The Sun is Doing That Weird Thing Again

You know the thing I mean, when it suddenly goes dark in the middle of the day and looks all fiery.  Stars come out in the daytime and animals go crazy.  When silly people pray extra hard for some reason.  I swear the Moon is involved. It looks like this…. Ah yes the solar eclipse, the rare event that only occurs because the Sun is both 400 times wider and 400 times more distant than the Moon.  It’s a mathematically beautiful event that only occurs every 5 years on average.  And when it does happen, the total coverage of the...

A Cracked Egg Moon

One of the first things you hear when learning about the states of matter is about good old H2O: Steam, Water, Ice.  Naturally you are asked “Why does Ice float?” The answer is a simple matter of density, frozen water is less dense because water expands when it freezes.  You can do a bit of an experiment by filling a balloon with water.  Paint the balloon and put it in the freezer.  When it freezes the water will expand, and so will the rubbery balloon, but the dried paint will crack at weak points. This is exactly the same thing...

Moon Phase Affects Rainfall

In voodoo, new age, astrological, aura, garbage news, the Moon’s phase affects mental health and is a general consideration for werewolves.  In real and useful science, the Moon is that occasional sight in the sky that gives us ocean tides and casually reminds us that the Earth actually has a big ball of rock falling around it.  But in a strange twist, new data suggests that the Moon actually does affect one facet of human experience: Rainfall. A new paper from the university of Washington suggests that there is a slight dip in rainfall when the Moon is overhead or underfoot, due to the tidal force exerted by...

Cryovolcano on Pluto

Cryovolcano is a cool word, literally and figuratively.  You hear about it a lot when talking about solar system moons like Enceladus, and it’s one of those words that would make a heck of a great Hollywood disaster movie title, like ‘Sharknado’ or ‘Armageddon.’ I do not, however, endorse either of those movies, they were both terrible.  At any rate, a real cryovolcano seems like an interesting thing.  It’s a volcano in the sense that it looks a little like a mountain and spews out material when the pressure builds from beneath the surface, but it’s not your traditional Earth-like volcano...

Best Place for an Alien Civilization

This story popped up yesterday, and I can imagine it will go far, since it talks about life in the universe.  I get it, it’s what people are interested in, and at least this story is focused on the science of why this is the best place to look for intelligent civilizations, instead of “Oh hey there’s a strange ring of material around a star, must be an alien superstructure.”  But I digress. So where is the best place to look for life in the universe? The answer is in a Globular Cluster. A globular cluster is one of the...

The Mystery Spot of Ceres

Since the arrival of the Dawn spacecraft in March of 2015, we have seen tremendous views of the dwarf planet Ceres.  Lying within the asteroid belt, it is revealed to be a frozen world of ice and rock, with many interesting features.  None of these features had generated more intrigue than the famous bright spot in the bottom of what is now called the Occator crater. The icy spot has had astronomers guessing for months whether it is a cryovolcano, water ice, frozen carbon dioxide, or something even more strange and rare. As the Dawn spacecraft has moved into a...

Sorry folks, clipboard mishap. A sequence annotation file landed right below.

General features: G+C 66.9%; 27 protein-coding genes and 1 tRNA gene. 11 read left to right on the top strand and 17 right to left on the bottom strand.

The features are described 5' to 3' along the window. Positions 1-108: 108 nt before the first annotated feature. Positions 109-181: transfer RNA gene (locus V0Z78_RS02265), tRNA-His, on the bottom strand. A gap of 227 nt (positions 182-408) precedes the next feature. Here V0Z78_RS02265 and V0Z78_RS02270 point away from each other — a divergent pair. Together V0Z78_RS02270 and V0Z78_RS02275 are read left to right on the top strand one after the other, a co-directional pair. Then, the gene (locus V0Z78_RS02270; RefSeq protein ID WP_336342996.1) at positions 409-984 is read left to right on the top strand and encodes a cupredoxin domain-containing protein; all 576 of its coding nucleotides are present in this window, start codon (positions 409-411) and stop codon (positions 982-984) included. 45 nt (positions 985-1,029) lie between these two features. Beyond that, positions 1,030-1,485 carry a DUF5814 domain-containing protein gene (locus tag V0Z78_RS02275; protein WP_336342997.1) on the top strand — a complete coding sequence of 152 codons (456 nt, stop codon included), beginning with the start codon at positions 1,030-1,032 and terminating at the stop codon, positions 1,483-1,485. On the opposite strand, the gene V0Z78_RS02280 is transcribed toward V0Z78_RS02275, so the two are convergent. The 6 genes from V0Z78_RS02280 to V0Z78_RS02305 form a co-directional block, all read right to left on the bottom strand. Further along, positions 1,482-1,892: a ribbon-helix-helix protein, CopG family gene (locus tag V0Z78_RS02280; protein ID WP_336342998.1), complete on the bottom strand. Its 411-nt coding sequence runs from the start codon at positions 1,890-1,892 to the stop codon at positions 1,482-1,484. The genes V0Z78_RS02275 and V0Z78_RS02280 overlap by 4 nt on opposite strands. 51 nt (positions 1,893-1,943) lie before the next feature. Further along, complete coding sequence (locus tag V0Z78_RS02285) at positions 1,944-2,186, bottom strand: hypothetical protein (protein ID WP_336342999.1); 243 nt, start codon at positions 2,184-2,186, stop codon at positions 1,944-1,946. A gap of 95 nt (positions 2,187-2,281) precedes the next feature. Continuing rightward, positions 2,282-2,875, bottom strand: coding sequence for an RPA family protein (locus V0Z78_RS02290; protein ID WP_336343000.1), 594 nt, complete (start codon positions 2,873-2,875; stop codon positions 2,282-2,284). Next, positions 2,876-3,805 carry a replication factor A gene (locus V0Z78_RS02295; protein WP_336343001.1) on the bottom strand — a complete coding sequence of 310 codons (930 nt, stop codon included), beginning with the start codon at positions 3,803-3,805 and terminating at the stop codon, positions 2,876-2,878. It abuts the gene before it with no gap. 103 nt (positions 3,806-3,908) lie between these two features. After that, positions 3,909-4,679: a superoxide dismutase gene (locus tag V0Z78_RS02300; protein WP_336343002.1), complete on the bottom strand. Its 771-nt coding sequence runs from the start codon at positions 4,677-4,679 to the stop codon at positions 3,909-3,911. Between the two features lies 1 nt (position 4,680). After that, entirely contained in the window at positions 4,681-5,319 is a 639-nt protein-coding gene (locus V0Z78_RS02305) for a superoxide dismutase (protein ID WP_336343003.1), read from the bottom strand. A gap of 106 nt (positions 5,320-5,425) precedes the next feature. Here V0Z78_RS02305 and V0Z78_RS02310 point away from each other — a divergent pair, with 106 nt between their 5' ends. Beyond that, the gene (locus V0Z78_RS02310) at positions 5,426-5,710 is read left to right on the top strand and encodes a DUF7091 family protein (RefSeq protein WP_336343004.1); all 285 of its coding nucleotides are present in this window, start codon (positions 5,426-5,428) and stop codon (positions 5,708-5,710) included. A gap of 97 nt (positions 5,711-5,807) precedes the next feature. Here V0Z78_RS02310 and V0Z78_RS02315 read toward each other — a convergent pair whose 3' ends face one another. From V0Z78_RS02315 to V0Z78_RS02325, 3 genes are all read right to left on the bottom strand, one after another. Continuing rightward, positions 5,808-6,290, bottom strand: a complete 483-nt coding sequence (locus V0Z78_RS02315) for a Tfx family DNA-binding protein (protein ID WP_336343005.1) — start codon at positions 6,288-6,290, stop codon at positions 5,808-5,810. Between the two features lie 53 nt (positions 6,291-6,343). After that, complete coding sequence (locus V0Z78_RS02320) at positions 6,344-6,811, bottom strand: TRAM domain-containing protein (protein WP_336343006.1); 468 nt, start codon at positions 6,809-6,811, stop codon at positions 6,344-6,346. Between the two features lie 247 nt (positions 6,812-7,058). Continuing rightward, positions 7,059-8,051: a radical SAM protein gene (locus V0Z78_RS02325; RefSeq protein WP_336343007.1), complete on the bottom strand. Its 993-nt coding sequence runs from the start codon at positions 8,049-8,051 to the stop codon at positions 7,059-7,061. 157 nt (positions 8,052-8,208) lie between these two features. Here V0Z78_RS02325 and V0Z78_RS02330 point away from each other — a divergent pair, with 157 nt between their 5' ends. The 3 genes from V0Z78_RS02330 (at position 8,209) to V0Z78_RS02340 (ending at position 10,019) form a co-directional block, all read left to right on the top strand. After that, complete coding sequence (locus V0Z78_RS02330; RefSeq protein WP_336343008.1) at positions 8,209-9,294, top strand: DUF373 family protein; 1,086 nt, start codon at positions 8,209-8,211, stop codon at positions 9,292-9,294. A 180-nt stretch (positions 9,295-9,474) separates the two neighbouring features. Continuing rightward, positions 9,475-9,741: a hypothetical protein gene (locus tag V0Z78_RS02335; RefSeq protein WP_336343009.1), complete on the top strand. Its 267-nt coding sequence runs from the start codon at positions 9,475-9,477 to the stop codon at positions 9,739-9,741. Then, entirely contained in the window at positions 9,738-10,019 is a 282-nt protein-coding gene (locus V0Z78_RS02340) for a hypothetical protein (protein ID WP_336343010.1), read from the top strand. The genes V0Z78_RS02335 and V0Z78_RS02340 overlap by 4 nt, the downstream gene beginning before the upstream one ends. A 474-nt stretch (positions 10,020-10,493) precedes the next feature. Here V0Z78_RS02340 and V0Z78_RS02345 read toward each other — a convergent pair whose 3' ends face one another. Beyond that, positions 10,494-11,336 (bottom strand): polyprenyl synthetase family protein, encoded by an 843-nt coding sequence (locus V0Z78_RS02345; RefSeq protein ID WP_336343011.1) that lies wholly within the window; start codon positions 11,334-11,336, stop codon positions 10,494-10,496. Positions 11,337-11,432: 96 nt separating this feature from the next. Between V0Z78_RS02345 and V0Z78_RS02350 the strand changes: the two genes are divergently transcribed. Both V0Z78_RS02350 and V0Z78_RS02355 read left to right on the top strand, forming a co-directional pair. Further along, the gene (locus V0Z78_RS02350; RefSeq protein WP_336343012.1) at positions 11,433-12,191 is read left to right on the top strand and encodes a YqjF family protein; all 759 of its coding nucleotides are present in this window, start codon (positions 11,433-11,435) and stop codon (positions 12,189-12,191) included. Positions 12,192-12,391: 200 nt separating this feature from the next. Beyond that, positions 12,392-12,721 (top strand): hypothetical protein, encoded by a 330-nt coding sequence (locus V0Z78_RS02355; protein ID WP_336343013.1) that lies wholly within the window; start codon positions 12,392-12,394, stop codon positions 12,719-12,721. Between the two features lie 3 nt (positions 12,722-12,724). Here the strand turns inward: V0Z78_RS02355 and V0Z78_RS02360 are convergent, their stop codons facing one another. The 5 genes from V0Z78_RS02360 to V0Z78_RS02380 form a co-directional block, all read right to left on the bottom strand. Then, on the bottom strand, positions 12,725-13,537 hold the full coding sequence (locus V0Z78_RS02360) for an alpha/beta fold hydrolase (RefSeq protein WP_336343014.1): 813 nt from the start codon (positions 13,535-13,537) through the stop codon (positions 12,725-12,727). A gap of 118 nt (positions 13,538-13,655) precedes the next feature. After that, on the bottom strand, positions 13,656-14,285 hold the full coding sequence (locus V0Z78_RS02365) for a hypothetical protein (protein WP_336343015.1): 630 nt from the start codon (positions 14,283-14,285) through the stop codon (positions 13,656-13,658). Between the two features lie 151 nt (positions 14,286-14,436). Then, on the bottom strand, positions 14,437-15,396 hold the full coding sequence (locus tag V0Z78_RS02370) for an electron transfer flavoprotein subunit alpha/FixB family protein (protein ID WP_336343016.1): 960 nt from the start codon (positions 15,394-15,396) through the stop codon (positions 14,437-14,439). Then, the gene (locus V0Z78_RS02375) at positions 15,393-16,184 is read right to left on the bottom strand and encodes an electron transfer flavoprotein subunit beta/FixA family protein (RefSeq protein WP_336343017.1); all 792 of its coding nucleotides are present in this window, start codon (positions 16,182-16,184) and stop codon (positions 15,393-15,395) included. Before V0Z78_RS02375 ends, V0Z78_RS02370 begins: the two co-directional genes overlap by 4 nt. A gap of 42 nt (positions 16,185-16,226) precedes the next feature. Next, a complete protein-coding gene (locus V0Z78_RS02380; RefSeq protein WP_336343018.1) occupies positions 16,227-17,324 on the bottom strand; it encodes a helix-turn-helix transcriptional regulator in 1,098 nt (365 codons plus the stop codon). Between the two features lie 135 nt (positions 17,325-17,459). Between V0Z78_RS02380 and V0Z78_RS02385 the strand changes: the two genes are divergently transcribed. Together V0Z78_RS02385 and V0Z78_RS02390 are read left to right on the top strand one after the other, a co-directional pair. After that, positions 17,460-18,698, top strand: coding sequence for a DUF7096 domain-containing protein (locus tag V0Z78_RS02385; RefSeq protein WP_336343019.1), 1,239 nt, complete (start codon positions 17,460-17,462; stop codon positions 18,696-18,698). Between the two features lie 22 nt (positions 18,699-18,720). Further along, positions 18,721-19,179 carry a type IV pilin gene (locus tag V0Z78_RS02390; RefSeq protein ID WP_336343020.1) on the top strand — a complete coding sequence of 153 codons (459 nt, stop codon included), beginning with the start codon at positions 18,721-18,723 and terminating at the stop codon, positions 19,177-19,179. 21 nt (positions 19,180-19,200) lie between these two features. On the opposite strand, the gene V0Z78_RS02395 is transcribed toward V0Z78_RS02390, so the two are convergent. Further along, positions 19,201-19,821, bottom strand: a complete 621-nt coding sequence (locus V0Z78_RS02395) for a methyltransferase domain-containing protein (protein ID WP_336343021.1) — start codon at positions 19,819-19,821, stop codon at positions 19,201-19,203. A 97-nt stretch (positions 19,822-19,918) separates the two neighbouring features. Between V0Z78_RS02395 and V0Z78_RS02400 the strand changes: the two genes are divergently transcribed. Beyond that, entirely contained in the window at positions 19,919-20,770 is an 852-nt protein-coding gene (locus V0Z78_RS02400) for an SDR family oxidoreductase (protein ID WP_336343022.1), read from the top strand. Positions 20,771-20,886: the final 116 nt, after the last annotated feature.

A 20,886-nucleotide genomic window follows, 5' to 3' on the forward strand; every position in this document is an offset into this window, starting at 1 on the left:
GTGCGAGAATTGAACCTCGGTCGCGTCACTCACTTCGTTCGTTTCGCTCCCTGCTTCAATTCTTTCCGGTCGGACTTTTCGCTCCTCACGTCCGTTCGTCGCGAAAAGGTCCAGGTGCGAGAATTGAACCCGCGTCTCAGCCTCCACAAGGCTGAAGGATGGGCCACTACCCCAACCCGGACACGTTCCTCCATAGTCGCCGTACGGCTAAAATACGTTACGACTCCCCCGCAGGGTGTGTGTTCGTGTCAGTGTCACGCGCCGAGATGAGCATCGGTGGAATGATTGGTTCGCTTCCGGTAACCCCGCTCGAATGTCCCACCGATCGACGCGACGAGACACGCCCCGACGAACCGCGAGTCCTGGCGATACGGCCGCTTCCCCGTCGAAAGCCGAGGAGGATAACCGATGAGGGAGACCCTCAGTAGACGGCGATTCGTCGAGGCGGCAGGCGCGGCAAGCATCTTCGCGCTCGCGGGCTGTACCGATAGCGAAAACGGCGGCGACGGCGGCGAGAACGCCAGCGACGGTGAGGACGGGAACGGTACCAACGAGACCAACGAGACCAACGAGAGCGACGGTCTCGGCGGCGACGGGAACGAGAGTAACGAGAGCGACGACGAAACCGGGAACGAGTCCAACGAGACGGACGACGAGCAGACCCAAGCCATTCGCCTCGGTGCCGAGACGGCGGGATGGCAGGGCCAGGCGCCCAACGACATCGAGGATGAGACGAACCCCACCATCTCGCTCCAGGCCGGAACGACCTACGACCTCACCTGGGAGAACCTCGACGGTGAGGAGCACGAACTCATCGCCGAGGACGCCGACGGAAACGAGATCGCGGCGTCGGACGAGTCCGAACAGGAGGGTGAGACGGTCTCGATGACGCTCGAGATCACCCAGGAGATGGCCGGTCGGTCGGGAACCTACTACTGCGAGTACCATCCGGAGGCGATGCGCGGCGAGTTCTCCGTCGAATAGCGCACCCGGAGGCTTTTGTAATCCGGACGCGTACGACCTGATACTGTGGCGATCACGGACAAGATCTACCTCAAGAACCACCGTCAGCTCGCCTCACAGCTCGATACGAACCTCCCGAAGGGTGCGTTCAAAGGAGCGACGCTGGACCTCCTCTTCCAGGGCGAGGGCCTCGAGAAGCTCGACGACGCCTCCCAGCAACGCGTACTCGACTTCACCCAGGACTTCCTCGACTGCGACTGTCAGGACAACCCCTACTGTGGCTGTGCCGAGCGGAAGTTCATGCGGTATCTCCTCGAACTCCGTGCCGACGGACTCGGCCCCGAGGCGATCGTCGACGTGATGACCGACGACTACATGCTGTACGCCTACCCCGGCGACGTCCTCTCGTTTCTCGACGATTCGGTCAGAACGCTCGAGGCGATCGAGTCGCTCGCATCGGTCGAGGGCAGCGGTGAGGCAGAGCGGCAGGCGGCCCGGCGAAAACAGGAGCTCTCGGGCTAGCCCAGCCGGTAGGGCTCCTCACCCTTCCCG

Exoplanet Water – Common or Surprising?

We are reaching the point in our study of exoplanets, planets orbiting other stars, where the atmospheres of distant worlds are within the limits of our technology.  Once we could barely see the wobble of a star, the telltale sign of an exoplanet, and now we can see reflected starlight and study a distant atmosphere.  Now we can probe deeper questions, are atmospheres of exoplanets similar to solar system planets? What are they made of? Do other solar systems have the same raw materials as ours? Do they have what we believe to be the raw materials for life? A...

Cassini Dives into Enceladus Geysers

Since 2004, the Cassini spacecraft has been orbiting Saturn, giving us unprecedented views of the rings and Moons, and sending back data that has helped us to understand the dynamic nature of the Saturnian system.  The flexibility of such a craft allows for new science goals to be determined in an ongoing basis, since new discoveries often lead to new questions and new areas to focus our resources on.  Yesterday, October 28th, Cassini focused its resources on the geysers of Enceladus, flying lower than ever before over the surface of the icy moon, in an attempt to sample some of...

Hurricane Patricia from Space

This storm is a monster.  It strengthened from a pretty usual category 1 hurricane to the most powerful hurricane the planet has ever seen in less than a day.  This strengthening was all due to the warmer-than-usual pacific waters under the influence of el nino. Luckily the storm has weakened since making landfall and is down to a tropical depression (less than a category 1), but it still highlights the fact that warmer oceans and a shifting climate are bringing more extreme weather events our way every year.

Pluto has Water! And is Blue to Human Eyes!

Some colour images were released from New Horizons today, showing some of the first true colour views of the icy dwarf planet.  The amazing thing is that to human eyes, the combination of Methane and Nitrogen in the atmosphere give it a gorgeous blue tinge. The other amazing piece of news is that Pluto has water ice on its surface! Check out these photos highlighted for surface water ice. By looking for the signature of Sunlight reflected off water, the cameras on New Horizons can spot regions where water ice is dominant.  Pluto continues to surprise!